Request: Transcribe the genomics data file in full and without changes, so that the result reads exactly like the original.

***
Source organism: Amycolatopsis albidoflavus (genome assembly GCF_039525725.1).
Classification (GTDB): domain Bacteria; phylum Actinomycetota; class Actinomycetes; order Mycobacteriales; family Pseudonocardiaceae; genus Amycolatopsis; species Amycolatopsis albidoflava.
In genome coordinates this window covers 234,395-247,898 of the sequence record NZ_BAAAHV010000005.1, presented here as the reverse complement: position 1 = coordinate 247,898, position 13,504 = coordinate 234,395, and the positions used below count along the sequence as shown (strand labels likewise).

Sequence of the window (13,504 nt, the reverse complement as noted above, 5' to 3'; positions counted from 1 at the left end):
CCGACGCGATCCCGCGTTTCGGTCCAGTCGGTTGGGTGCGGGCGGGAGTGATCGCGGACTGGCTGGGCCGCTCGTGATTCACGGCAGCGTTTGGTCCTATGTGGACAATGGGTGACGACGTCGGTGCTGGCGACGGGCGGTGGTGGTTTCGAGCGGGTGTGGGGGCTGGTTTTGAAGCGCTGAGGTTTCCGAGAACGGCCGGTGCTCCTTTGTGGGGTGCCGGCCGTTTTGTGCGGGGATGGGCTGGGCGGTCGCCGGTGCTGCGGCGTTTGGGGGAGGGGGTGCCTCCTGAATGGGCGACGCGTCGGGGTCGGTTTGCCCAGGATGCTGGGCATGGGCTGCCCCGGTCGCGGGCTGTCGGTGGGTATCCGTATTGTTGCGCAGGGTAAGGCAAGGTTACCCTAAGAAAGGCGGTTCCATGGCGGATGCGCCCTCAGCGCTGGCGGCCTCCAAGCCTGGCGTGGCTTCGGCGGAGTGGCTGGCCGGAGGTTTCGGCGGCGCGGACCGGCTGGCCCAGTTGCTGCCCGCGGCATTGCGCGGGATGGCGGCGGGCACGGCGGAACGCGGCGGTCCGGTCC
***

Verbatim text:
Source organism: Amycolatopsis albidoflavus (genome assembly GCF_039525725.1).
Classification (GTDB): domain Bacteria; phylum Actinomycetota; class Actinomycetes; order Mycobacteriales; family Pseudonocardiaceae; genus Amycolatopsis; species Amycolatopsis albidoflava.
In genome coordinates this window covers 234,395-247,898 of the sequence record NZ_BAAAHV010000005.1, presented here as the reverse complement: position 1 = coordinate 247,898, position 13,504 = coordinate 234,395, and the positions used below count along the sequence as shown (strand labels likewise).

Sequence of the window (13,504 nt, the reverse complement as noted above, 5' to 3'; positions counted from 1 at the left end):
CCGACGCGATCCCGCGTTTCGGTCCAGTCGGTTGGGTGCGGGCGGGAGTGATCGCGGACTGGCTGGGCCGCTCGTGATTCACGGCAGCGTTTGGTCCTATGTGGACAATGGGTGACGACGTCGGTGCTGGCGACGGGCGGTGGTGGTTTCGAGCGGGTGTGGGGGCTGGTTTTGAAGCGCTGAGGTTTCCGAGAACGGCCGGTGCTCCTTTGTGGGGTGCCGGCCGTTTTGTGCGGGGATGGGCTGGGCGGTCGCCGGTGCTGCGGCGTTTGGGGGAGGGGGTGCCTCCTGAATGGGCGACGCGTCGGGGTCGGTTTGCCCAGGATGCTGGGCATGGGCTGCCCCGGTCGCGGGCTGTCGGTGGGTATCCGTATTGTTGCGCAGGGTAAGGCAAGGTTACCCTAAGAAAGGCGGTTCCATGGCGGATGCGCCCTCAGCGCTGGCGGCCTCCAAGCCTGGCGTGGCTTCGGCGGAGTGGCTGGCCGGAGGTTTCGGCGGCGCGGACCGGCTGGCCCAGTTGCTGCCCGCGGCATTGCGCGGGATGGCGGCGGGCACGGCGGAACGCGGCGGTCCGGTCC